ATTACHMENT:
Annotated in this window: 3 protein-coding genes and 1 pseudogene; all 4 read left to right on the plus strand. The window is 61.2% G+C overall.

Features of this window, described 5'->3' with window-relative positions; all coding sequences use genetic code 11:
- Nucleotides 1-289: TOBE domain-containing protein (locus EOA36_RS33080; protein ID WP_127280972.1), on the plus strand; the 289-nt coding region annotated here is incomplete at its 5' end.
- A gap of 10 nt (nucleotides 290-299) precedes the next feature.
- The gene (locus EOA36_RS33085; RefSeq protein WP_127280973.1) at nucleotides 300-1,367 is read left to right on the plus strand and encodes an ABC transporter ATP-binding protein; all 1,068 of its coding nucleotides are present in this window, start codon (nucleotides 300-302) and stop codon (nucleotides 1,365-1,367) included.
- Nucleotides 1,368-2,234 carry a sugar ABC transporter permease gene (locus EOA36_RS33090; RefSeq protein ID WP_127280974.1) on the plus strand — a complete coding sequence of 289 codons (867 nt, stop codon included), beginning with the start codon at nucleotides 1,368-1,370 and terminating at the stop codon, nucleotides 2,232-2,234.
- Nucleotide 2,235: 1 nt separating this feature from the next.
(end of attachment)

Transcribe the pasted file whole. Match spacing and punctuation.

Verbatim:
Annotated in this window: 3 protein-coding genes and 1 pseudogene; all 4 read left to right on the plus strand. The window is 61.2% G+C overall.

Features of this window, described 5'->3' with window-relative positions; all coding sequences use genetic code 11:
- Nucleotides 1-289: TOBE domain-containing protein (locus EOA36_RS33080; protein ID WP_127280972.1), on the plus strand; the 289-nt coding region annotated here is incomplete at its 5' end.
- A gap of 10 nt (nucleotides 290-299) precedes the next feature.
- The gene (locus EOA36_RS33085; RefSeq protein WP_127280973.1) at nucleotides 300-1,367 is read left to right on the plus strand and encodes an ABC transporter ATP-binding protein; all 1,068 of its coding nucleotides are present in this window, start codon (nucleotides 300-302) and stop codon (nucleotides 1,365-1,367) included.
- Nucleotides 1,368-2,234 carry a sugar ABC transporter permease gene (locus EOA36_RS33090; RefSeq protein ID WP_127280974.1) on the plus strand — a complete coding sequence of 289 codons (867 nt, stop codon included), beginning with the start codon at nucleotides 1,368-1,370 and terminating at the stop codon, nucleotides 2,232-2,234.
- Nucleotide 2,235: 1 nt separating this feature from the next.